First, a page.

Feeds

It's Time that Google forgot

Time's up for timeless UI design

Choosing a cloud hosting partner with confidence

C0mm3nt Shares in United Airlines crashed last month, and trading in the stock was suspended, after a glitch in the Google Matrix.

The FT noted that "a false report that the carrier had returned to bankruptcy court surfaced on the internet. A six-year-old Chicago Tribune story on United’s 2002 bankruptcy filing, spotted on a Google search yesterday morning by an investment newsletter, triggered a massive sell-off of the carrier’s shares until trading was halted. United had refuted a report by late morning in New York, but not before the stock lost more than 75 per cent of its value."

Google won’t adopt the normal US solution to stupidity by stickering its front page with warnings that anticipate every possible basis for litigation; but, given the rate at which “information” is accumulating, this kind of snafu is likely to happen more and more often. So, if Google’s mission is indeed “to organize the world’s information and make it universally accessible and useful”, then finding new ways to integrate time into search results will necessarily become an increasingly important aspect of fulfilling that mission.

Google now delegates timestamps for indexed pages to archive.org (through the “history” link in search results) and embedding them in the visible header of cached pages; but for a can-do company busy underwriting new spy satellites, laying submarine cables, providing satellite connectivity in equatorial regions, etc, etc, sidestepping the comparatively simple question of when a webpage was created smacks of avoidance.

In any event, Google knows very well how rarely people actually click on the cache and history links in ways that would suggest they’re trying to establish the historical context of a page. So, while incredibly useful for a few, the presence of the cache and history links carries the familiar scent of a popular corporate risk-avoidance strategy: devolving risk to the consumer.

But, as United and its investors have seen, the problem comes when that consumer is in a position - for example, through network effects - to cause major, distributed trouble. This is a shared problem, and the tacit appeal to the lowest common denominator that pervades talk about UI design is no refuge from it, particularly for a firm whose reach cuts across myriad demographic lines.

Two things Google could do to address the problem of outdated “information”. Firstly, it could include an explicit timestamp in the search results block. Secondly, Google could expand its advanced search criteria to include start and end time-delimiters, rather than just predefined options for how “recent” results are.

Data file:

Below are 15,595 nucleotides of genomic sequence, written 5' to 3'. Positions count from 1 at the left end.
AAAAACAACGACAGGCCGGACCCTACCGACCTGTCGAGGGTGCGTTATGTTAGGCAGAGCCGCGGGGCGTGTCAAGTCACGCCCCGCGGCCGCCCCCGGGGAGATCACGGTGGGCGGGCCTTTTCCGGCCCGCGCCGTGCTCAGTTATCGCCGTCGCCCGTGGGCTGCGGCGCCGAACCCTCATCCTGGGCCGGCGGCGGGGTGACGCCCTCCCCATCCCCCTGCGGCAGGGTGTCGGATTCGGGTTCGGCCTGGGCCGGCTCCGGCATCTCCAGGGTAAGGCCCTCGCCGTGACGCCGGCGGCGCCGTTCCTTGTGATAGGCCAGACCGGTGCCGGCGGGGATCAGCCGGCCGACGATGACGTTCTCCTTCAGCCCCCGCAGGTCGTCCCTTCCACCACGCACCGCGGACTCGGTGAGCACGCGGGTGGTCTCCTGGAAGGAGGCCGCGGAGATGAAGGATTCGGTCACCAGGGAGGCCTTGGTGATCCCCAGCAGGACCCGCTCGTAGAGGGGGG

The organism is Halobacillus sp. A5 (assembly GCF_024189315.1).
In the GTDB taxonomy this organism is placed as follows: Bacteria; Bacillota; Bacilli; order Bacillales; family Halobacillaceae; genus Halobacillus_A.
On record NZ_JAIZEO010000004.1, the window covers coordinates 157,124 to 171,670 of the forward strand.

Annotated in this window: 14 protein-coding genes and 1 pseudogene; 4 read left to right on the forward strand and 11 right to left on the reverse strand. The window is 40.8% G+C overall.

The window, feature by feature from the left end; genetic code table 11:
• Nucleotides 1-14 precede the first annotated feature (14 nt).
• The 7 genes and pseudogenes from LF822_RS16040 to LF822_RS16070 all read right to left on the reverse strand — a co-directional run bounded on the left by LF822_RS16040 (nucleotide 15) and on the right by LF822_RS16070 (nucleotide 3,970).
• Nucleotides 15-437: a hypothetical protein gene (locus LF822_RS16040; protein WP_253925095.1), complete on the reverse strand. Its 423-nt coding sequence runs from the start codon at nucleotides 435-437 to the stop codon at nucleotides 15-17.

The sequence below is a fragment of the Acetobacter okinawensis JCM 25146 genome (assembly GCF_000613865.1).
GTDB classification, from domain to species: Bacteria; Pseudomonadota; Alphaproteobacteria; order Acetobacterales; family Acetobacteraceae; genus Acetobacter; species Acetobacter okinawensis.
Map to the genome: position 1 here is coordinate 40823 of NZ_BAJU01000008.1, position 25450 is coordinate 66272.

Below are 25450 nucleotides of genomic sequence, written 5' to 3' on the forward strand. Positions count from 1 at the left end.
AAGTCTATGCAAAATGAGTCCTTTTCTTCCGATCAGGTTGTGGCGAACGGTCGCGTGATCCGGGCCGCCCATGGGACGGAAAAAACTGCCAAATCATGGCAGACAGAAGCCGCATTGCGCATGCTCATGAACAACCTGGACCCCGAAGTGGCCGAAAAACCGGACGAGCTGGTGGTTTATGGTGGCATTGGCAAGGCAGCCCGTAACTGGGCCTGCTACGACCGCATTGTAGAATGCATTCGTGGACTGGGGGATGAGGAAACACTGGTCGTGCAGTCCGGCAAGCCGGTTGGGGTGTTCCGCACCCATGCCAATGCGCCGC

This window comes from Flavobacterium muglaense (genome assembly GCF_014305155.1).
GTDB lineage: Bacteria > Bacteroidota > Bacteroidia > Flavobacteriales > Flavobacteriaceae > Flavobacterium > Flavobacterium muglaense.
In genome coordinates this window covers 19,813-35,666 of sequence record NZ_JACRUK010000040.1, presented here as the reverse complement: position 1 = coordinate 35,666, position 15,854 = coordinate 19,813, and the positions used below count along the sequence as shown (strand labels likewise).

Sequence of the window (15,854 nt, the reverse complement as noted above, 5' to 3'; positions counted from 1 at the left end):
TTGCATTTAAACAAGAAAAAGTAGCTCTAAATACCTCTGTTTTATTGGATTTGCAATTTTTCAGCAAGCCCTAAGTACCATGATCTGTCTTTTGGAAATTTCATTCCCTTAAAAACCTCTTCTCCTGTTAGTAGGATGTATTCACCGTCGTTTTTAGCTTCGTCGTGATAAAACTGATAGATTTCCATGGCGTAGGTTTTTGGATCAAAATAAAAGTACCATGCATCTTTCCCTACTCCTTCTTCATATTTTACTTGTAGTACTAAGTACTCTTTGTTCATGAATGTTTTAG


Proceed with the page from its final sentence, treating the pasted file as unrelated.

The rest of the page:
These two things could go a long way toward minimizing the kind of error that led to the UA fiasco - and, more positively, advancing Google’s stated mission. ®

B1ff logo This article was originally published at the b1ff blog.

Security for virtualized datacentres

More from The Register

next story
WHY did Sunday Mirror stoop to slurping selfies for smut sting?
Tabloid splashes, MP resigns - but there's a BIG copyright issue here
Spies, avert eyes! Tim Berners-Lee demands a UK digital bill of rights
Lobbies tetchy MPs 'to end indiscriminate online surveillance'
How the FLAC do I tell MP3s from lossless audio?
Can you hear the difference? Can anyone?
Google hits back at 'Dear Rupert' over search dominance claims
Choc Factory sniffs: 'We're not pirate-lovers - also, you publish The Sun'
Inequality increasing? BOLLOCKS! You heard me: 'Screw the 1%'
There's morality and then there's economics ...
While you queued for an iPhone 6, Apple's Cook sold shares worth $35m
Right before the stock took a 3.8% dive amid bent and broken mobe drama
prev story

Whitepapers

Providing a secure and efficient Helpdesk
A single remote control platform for user support is be key to providing an efficient helpdesk. Retain full control over the way in which screen and keystroke data is transmitted.
Intelligent flash storage arrays
Tegile Intelligent Storage Arrays with IntelliFlash helps IT boost storage utilization and effciency while delivering unmatched storage savings and performance.
Beginner's guide to SSL certificates
De-mystify the technology involved and give you the information you need to make the best decision when considering your online security options.
Security for virtualized datacentres
Legacy security solutions are inefficient due to the architectural differences between physical and virtual environments.
Secure remote control for conventional and virtual desktops
Balancing user privacy and privileged access, in accordance with compliance frameworks and legislation. Evaluating any potential remote control choice.